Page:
Reed and colleagues studied the effect for an interface between two thin films, which are used in LED (light-emitting diode) nanostructures, and are piezoelectric (electric currents that are generated when they are squeezed). Piezoelectric materials have been used for decades as arrival time gauges for shock-wave experiments but have been limited by electrical equipment that can only detect acoustic frequencies less than 10 gigathertz (GHz), precluding observation of the highest frequency acoustic waves. The new THz radiation technique can help improve the time resolution of such approaches.

The technique has other applications as well. It can be applied to determine the structure of many kinds of electronic devices that are constructed using thin film layered structures, such as field-effect transistors.

"The detection of high frequency acoustic waves also has been proposed for use in imaging of quantum dot nanostructures used in myriad optical devices, possibly including solar cells in the future," Reed said. "The technology is not there yet for that application, but our work represents a step closer."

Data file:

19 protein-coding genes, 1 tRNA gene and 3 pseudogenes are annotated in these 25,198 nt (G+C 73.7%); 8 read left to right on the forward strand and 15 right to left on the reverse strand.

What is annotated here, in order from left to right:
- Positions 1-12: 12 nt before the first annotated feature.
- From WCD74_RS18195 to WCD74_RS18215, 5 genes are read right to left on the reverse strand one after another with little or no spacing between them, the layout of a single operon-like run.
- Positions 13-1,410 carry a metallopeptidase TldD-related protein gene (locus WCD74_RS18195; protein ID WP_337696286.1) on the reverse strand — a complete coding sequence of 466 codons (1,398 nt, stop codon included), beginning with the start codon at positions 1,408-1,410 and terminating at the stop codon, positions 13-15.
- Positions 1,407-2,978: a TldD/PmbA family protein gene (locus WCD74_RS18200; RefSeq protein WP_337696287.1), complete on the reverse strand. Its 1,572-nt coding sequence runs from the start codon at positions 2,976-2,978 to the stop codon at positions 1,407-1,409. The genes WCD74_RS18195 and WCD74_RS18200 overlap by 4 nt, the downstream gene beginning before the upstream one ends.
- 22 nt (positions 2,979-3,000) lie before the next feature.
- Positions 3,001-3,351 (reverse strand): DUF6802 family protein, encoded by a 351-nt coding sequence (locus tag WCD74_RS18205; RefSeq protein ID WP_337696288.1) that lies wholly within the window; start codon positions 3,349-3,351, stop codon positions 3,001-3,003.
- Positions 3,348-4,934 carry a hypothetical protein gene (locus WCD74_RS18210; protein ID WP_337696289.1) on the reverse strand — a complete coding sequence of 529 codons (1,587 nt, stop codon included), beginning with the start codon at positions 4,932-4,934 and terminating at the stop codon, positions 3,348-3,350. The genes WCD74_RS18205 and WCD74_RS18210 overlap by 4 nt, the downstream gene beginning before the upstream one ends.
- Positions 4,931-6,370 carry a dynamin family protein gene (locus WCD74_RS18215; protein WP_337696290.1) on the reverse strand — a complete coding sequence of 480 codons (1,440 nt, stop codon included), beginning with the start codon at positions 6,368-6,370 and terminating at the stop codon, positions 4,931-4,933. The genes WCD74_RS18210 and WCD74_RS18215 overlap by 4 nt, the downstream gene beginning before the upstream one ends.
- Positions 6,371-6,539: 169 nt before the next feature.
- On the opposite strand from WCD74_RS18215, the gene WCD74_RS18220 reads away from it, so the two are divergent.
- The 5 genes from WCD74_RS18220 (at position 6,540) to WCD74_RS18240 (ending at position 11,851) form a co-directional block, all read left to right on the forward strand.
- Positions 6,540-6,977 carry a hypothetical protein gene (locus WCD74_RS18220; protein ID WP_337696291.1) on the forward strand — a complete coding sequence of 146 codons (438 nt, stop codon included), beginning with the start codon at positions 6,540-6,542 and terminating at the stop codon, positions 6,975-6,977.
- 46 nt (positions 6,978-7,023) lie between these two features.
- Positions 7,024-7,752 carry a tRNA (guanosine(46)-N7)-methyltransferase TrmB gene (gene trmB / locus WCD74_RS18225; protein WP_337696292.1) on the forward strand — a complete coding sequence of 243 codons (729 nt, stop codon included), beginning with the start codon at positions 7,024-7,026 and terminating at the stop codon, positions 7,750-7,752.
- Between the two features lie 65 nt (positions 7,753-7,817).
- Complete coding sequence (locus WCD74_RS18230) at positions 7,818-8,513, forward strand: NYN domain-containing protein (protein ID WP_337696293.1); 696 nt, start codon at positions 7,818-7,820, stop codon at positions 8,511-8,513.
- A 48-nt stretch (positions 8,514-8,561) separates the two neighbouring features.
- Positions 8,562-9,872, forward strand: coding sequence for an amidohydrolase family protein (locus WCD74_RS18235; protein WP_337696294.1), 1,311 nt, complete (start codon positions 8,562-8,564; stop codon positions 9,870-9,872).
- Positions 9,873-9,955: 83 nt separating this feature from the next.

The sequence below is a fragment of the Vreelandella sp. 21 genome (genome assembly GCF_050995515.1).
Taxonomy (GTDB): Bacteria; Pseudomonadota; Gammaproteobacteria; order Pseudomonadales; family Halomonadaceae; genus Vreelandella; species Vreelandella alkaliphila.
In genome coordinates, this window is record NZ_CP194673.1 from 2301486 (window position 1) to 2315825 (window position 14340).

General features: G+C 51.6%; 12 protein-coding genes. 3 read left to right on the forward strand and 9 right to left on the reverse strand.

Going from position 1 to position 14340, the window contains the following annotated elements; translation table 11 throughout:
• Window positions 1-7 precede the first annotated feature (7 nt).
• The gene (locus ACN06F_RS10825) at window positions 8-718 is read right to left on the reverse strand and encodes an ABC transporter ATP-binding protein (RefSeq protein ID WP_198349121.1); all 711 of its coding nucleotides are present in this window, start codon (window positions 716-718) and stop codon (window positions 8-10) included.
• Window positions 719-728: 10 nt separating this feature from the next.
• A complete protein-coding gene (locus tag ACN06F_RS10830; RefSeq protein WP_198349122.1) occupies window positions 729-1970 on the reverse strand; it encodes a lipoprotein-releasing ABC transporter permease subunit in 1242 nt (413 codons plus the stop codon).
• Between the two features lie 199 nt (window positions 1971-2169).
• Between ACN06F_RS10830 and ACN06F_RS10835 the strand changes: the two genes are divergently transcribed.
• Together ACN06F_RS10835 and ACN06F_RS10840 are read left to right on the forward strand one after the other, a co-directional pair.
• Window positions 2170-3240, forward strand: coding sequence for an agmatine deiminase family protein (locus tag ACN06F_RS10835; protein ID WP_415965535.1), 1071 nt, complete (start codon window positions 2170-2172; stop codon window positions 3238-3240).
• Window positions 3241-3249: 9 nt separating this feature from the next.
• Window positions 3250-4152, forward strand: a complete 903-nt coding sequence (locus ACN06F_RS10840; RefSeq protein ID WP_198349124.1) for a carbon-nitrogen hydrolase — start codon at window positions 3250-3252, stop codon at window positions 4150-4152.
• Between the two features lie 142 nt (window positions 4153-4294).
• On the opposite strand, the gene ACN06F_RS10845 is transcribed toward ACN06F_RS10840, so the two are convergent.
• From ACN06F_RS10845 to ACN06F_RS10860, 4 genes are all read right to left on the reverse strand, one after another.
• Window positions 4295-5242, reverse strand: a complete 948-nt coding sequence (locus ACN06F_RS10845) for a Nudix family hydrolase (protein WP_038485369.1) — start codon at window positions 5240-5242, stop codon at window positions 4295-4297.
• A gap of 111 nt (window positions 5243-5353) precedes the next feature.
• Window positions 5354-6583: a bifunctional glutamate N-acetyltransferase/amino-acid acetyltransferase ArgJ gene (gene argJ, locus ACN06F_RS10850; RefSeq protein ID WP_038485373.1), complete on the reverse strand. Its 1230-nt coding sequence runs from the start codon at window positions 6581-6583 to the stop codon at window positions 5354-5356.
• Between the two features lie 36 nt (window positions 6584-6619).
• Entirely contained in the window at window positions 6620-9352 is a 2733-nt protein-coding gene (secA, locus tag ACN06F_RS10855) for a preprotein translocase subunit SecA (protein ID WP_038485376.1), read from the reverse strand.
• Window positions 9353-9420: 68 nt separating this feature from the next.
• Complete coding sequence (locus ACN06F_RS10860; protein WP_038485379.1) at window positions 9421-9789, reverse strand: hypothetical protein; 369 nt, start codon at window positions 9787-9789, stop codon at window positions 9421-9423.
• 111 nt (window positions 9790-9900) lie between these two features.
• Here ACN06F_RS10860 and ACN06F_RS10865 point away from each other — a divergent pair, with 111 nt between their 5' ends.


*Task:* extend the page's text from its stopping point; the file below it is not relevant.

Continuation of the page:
####

About Lawrence Livermore National Laboratory
Founded in 1952, Lawrence Livermore National Laboratory is a national security laboratory, with a mission to ensure national security and apply science and technology to the important issues of our time. Lawrence Livermore National Laboratory is managed by Lawrence Livermore National Security, LLC for the U.S. Department of Energy's National Nuclear Security Administration.

For more information, please click here

Contacts:
Anne M. Stark
Phone: (925) 422-9799

Copyright © Lawrence Livermore National Laboratory

If you have a comment, please Contact us.

Issuers of news releases, not 7th Wave, Inc. or Nanotechnology Now, are solely responsible for the accuracy of the content.

Bookmark:
Delicious Digg Newsvine Google Yahoo Reddit Magnoliacom Furl Facebook

Related News Press

News and information

New technique speeds nanoMRI imaging: Multiplexing technique for nanoscale magnetic resonance imaging developed by researchers in Switzerland cuts normal scan time from two weeks to two days May 28th, 2015

Squeezed quantum cats May 28th, 2015

New chip makes testing for antibiotic-resistant bacteria faster, easier: Researchers at the University of Toronto design diagnostic chip to reduce testing time from days to one hour, allowing doctors to pick the right antibiotic the first time May 28th, 2015

Collaboration could lead to biodegradable computer chips May 28th, 2015

Thin films

New technique speeds nanoMRI imaging: Multiplexing technique for nanoscale magnetic resonance imaging developed by researchers in Switzerland cuts normal scan time from two weeks to two days May 28th, 2015

Sandia researchers first to measure thermoelectric behavior by 'Tinkertoy' materials May 20th, 2015

Defects can 'Hulk-up' materials: Berkeley lab study shows properly managed damage can boost material thermoelectric performances May 20th, 2015